On day two, we crossed into the Mojave National Preserve and the thermometer entered triple-digits by 11 a.m. My second leg of the day would start around 2 p.m., so I was thrilled when a breeze started to pick up. But by the time I hit the road, that breeze turned into an 18-mph headwind, akin to running at a full-body hair dryer for nearly an hour. It was the perfect personification of this desert: when you think you have some beautiful relief, it becomes brutal.

I suffered through my six miles but didn’t want to complain. I couldn’t. When you’re in a group of self-motivated, intuitive women who are all tired, hot, and yo-yoing between nausea and hanger in the exact same unforgiving environments and undergoing the exact same physical exertion, you can't be the first one to gripe. We all knew that this was an arduous, somewhat stupid task we had put upon ourselves. And we all also knew when you’re doing something you voluntarily signed up to suffer through, griping doesn’t work.

But Alex Borsuk (this Alex) had the remedy for our too-tired, too-hot, too-hungry bodies.

She blasted Mika's “Big Girl” and we DANCED. We shook, shimmied, jumped, twirled, and wiggled on the side of the Highway 127 and waved at semis and watched the heat wave right back at us as it wafted off the asphalt. We danced (admittedly not well), and we created our own senses of relief instead of calling it quits and grabbing the tequila.

This breakthrough led to another: When we weren’t dancing, we voluntarily doubled up and ran together for support. This wasn’t a race, we weren’t trying to set a record, and no one was making us finish this 400-mile run. But we all knew we wanted to finish this thing. Together.

So in the middle of our route, but for the first time in the relay, I wasn’t running alone into this hair dryer hell. I had Anna Callaghan next to me, plodding along a sunbaked dirt road lined in sage and blooming cacti. It was beautiful when you didn't hate it. And right now, with Anna beside me laughing about running farts and telling me stories about climbing in the Himalaya, I didn’t hate it at all.

desert running

On one particularly beautiful sunset-stretch of road outside of Death Valley, I ran next to Magda Boulet. She told me stories of running next to men in traditional Japanese garb during the Marathon des Sables, we nearly fell over laughing during a roadside-squat pee break, and she gave me plenty of sound advice when it comes to loving someone. All of a sudden, I was actually having fun—not even the Type 2 sort. Having no other cares in the world besides keeping my run partner company, made the miles go by just a little quicker, and convince our feet to keep moving.

On Sunday, day 3, we careened over the border of Nevada and back into California toward Death Valley National Park. With 50 miles in my legs, my adductors (those inner thigh muscles that keep us upright) felt like the fiery center of the sun from hours of running through sand, but I had the biggest shit-eating grin on my face. As soon as we made our way through Titus Canyon on the Nevada-California border, we would have done what we set out to do. Nights sleeping next to scorpions, pooping in catholes, buying ice at gas stations just to throw it at each other—it would all culminate into three days and 400 miles of trusting (and having fun with) 10 other runners/women/humans/new friends.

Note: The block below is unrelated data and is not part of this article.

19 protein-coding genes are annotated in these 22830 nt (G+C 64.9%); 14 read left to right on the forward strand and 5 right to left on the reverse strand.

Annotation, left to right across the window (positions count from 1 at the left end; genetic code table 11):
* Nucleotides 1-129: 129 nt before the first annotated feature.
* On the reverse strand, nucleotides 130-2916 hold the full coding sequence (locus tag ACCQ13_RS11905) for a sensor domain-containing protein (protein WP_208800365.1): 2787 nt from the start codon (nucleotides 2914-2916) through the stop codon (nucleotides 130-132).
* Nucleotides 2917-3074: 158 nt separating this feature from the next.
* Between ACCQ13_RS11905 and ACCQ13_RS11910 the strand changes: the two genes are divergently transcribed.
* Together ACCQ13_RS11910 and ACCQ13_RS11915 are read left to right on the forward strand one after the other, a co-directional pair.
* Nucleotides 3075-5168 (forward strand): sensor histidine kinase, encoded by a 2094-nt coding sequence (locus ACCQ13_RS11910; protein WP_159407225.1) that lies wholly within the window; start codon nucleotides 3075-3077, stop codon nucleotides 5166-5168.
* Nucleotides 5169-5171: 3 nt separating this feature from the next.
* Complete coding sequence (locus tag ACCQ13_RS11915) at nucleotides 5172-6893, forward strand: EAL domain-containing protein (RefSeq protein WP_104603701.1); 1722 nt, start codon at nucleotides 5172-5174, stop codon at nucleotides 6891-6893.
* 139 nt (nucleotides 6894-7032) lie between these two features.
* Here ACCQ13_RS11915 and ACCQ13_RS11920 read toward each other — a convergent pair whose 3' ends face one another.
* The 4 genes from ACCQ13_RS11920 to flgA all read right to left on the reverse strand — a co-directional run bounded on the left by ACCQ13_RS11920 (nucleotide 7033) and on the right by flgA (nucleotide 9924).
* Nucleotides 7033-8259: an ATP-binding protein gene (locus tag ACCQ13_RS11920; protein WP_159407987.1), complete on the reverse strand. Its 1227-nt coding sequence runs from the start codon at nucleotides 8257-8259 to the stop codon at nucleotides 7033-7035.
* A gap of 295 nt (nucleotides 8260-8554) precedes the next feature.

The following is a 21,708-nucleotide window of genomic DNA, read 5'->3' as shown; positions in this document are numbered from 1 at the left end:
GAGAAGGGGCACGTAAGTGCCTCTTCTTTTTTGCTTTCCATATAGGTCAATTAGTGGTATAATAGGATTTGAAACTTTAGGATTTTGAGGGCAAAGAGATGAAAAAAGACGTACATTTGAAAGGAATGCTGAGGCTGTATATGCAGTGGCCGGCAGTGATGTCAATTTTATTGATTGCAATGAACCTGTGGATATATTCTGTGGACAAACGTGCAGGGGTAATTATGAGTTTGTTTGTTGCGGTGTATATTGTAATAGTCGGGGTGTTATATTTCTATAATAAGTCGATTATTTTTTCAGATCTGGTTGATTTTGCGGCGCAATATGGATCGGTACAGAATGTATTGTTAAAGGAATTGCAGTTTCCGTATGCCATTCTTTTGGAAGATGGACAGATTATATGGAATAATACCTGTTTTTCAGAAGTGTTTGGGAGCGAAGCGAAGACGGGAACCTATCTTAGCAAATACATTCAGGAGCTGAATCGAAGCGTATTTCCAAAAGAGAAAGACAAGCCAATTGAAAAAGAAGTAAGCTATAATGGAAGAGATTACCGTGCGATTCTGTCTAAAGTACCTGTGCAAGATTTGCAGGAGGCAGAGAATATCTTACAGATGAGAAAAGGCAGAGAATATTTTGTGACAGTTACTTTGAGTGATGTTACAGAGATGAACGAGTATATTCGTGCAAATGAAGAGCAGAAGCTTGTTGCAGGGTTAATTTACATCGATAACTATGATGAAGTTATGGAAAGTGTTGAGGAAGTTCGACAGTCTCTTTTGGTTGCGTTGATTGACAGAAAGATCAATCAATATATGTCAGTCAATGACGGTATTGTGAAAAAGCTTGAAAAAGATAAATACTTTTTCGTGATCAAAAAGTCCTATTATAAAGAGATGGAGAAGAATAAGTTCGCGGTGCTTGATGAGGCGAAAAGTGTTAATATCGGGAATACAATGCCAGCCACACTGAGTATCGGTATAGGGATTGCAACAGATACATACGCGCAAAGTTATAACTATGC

We ran the last miles as one big group of avocado- and potato-chip fueled hooligans—whooping, hollering, and cruising through Titus Canyon between massive walls that squeezed to just 20 feet apart and shot straight up to the sky. It was pretty easy to take my mind off my burning legs and reflect on our very arbitrary but very sweet accomplishment.

We didn't miss a single sunrise, saw every sunset, and caught each ray in between. Every morning started with oil slick coffee made on the side of the road and the knowledge that the only way to get out of the middle of the desert was the same way we came in—with our feet. And then, just like that, we made it to the end of the road.

desert running
It was far, it was sweaty, it was nearly 400 miles in the middle of America’s hottest desert. But it was also liberating, beautiful, fulfilling, and (get this) a good time. Like, Hell Yes, I'd do it again—just not too soon. There wasn't a mile that went by without a communal laugh. There also wasn't a mile that went by without some sort of pain thanks to the boiling heat and the aches and pains of all those miles. And that's the beauty of it: we planned for it to be hard, but we couldn’t plan for it to be three days of gas station dance parties, roadside sofrito feasts, and endless belly laughs.

source link runnersworld.com